Mechanical Engineering Assistant Professor Peter Tkacik and Ph.D. student Sam Hellman led the tunnel construction.
"There are infinite different experiments we can do in here," Hellman said."The advantage that water tunnels have over wind tunnels is you can actually visualize the flow. There's a lot of research available for it and a lot of different opportunities. We really want to gauge what people want out of it in the community."
Weighing 57,000 pounds with almost 3.5 miles of welded bead, the tunnel is the fifth largest in the United States. The tunnel has a flow rate of 1,000 liters per second and trials have only reached 60 percent of rated speed.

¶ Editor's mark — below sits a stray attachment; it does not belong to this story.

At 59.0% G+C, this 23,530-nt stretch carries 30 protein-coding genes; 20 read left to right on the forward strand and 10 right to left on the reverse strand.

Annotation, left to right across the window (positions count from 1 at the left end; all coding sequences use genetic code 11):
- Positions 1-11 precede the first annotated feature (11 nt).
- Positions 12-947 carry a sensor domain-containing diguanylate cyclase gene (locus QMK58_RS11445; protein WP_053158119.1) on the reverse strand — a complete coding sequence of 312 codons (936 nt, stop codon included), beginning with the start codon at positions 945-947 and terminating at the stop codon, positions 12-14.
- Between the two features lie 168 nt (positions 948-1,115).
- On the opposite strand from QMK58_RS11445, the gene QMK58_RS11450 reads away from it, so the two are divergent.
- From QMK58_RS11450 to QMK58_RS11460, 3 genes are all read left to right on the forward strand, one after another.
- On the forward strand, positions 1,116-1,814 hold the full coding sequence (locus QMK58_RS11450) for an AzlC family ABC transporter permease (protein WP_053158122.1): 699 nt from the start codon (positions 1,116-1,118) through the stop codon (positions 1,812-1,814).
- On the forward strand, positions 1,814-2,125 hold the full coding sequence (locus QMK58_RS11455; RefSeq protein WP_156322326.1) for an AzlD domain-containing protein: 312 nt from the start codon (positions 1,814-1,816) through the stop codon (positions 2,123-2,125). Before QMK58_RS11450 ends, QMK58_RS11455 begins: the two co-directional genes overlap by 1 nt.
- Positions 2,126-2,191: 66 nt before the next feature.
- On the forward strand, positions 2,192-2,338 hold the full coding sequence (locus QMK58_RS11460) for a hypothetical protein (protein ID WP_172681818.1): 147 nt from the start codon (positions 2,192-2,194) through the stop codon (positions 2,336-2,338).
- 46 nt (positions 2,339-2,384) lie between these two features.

Water tunnel research applications include the study of race car aerodynamics, fuel efficiency, aerospace experiments, submarine/surface vessel efficiency, as well as sports applications including swimwear efficiency, baseball bat, golf club and cycling aerodynamics, and environmental studies such as fish schooling and soil erosion.